Labriola On

Labriola on the loss to the Bills

Deep down, you knew it couldn't last. Everyone who was being honest with themselves had to know this formula for victory was very, very fragile. Certainly in today's NFL, certainly in December, and especially so against teams good enough to be one win away from clinching a playoff spot.

After starting 0-3 and losing their franchise quarterback for the rest of the season halfway through those 12 quarters of not-good-enough football, the Steelers went on a tear and won eight of their next 10 games. The glass-half-full version of those two-and-half months is that the Steelers won with a defense that was equal parts stifling and dynamic, supported by a flawless placekicker and an offense that was fully aware its most important job was not to screw everything else up.

It worked, because the defense was sufficiently dynamic along the way to becoming the NFL leader in both sacks and takeaways, because the placekicker was money in the bank, and because the offense embraced its primary job and generally found a way to make a play or two when needed. On Sunday morning, the Steelers were 8-5 and occupants of the No. 6 seed in the AFC despite being last in the NFL in red zone efficiency and second-to-last in passing, despite having scored only one offensive touchdown in five of their last six games.

Today, they wake up at 8-6 either because their defense was out-dynamic-ed, or more likely because their offense forgot its most important job and then scored only one touchdown for the sixth time in the last seven games. The Buffalo Bills came to Heinz Field on Sunday night and left with a 17-10 victory and a win-an-in spot in the playoffs for the first time since 1999.

On couches in homes throughout Steelers Nation, there already have been reasons assigned and culprits identified for this loss, and it's very likely some of the same conclusions were reached when the Steelers gathered the morning after to view and critique the performance.

Five turnovers, including two interceptions in the end zone and a lost fumble at the Buffalo 9-yard line are way too many and in bad spots on the field, and the situation was exacerbated by the Steelers ending up a minus-3 in turnover ratio. In a one-score game, 38 pass attempts by Devlin Hodges compared to 14 combined rushing attempts by the quartet of James Conner, Benny Snell, Kerrith Whyte, and Jaylen Samuels is the polar opposite of what they had learned to be their winning formula.

The Bills defensive front generally got the better of the Steelers offensive line, and that impression is supported by the four sacks recorded by Buffalo defensive linemen. And while it's tempting to accuse the Steelers of trying to be too clever with the usage of the Wildcat in its various forms, it's also unrealistic to expect this offense to line up and be able to play it straight against a defense coming into the game ranked seventh or better in the NFL in eight different defensive categories, including yards allowed and points allowed.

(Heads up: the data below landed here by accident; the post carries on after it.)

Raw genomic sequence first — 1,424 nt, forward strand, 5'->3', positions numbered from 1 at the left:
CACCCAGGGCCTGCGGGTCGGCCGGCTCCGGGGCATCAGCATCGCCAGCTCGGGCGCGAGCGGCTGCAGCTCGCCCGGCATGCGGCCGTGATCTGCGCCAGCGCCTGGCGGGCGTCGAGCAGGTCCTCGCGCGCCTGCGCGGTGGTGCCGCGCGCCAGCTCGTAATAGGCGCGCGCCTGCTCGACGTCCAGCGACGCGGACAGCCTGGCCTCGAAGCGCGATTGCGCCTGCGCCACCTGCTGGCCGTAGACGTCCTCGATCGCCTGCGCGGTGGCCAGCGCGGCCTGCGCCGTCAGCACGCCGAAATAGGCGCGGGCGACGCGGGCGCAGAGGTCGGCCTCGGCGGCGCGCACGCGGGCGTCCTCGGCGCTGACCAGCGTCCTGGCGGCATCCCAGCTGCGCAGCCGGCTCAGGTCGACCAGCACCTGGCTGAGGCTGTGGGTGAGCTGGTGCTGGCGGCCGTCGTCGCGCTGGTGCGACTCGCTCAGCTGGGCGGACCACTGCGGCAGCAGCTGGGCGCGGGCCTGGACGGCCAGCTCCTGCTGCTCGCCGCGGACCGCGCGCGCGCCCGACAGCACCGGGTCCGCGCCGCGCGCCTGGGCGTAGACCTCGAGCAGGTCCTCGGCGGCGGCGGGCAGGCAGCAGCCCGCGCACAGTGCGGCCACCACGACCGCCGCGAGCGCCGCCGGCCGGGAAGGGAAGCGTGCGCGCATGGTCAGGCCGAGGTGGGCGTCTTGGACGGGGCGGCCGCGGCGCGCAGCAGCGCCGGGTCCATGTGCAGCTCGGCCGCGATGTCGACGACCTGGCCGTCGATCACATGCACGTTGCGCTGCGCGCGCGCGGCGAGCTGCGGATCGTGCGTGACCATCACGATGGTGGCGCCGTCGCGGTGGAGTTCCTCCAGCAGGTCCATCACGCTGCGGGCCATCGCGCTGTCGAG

And compounding the problem was the timing of some of these lapses.

Getting off to a quick start has been something the Steelers have emphasized this season for obvious reasons, but while Buffalo played the entire first quarter on its half of the field and punted twice, the Steelers failed to take advantage because their offense turned the ball over once and went three-and-out once.

If they win the opening coin toss, the Steelers like to defer because they strongly believe in the benefits of bookending halftime, which refers to scoring at the end of the first half and then taking the second half kickoff and scoring to open the third quarter. The Bills seemed to cooperate late in the first half when Josh Allen was intercepted by Stephen Nelson, whose return put the Steelers offense in great field position at the Buffalo 20-yard line.

But then came the example of the Steelers maybe trying to be too tricky, because a Wildcat snap to Conner was low, and then when he tried to hand off to Diontae Johnson, the rookie receiver lost possession of the ball and the Bills recovered at their 9-yard line and ran out the final seconds until halftime.

When the Steelers took the second half kickoff and drove 69 yards in seven plays to score their only touchdown on an 11-yard catch-and-run by Conner to take a 10-7 lead, the Bills again appeared to cooperate with the plan by losing a fumble on their first possession of the second half. But as it happened, the Steelers offense was done for the day following Conner's touchdown, because its last six possessions of the game ended: three-and-out punt, interception, three-and-out punt, three-and-out punt, interception, interception.

It was as bad a stretch as the Steelers have had offensively in the last two-and-a-half months, and what was especially unnerving was that it all happened in a game against a playoff-bound team when the margin never exceeded one score.

In the aftermath, there was praise for the Bills, an acceptance of the mistakes that shaped the outcome, and promises to go back to work to make the necessary corrections and get back in the fight. That wasn't a surprise, because the Steelers remain the sixth seed in the AFC and therefore still a part of the conference's playoff picture, but also because that's who they are.

A couple of days before lining up with the Bills, Coach Mike Tomlin was asked what he had learned about this group of Steelers over the course of this often trying season. "That they're the type of group who are willing fighters," said Tomlin. "It's always good when you feel that, when you see that. It's not the Swiss Army Knife in that it doesn't solve all the problems, but largely we have a group that runs toward the fight. And when you have that, you have a chance."

The Steelers still have a chance, but they better get back to their formula. Because that's their only chance.

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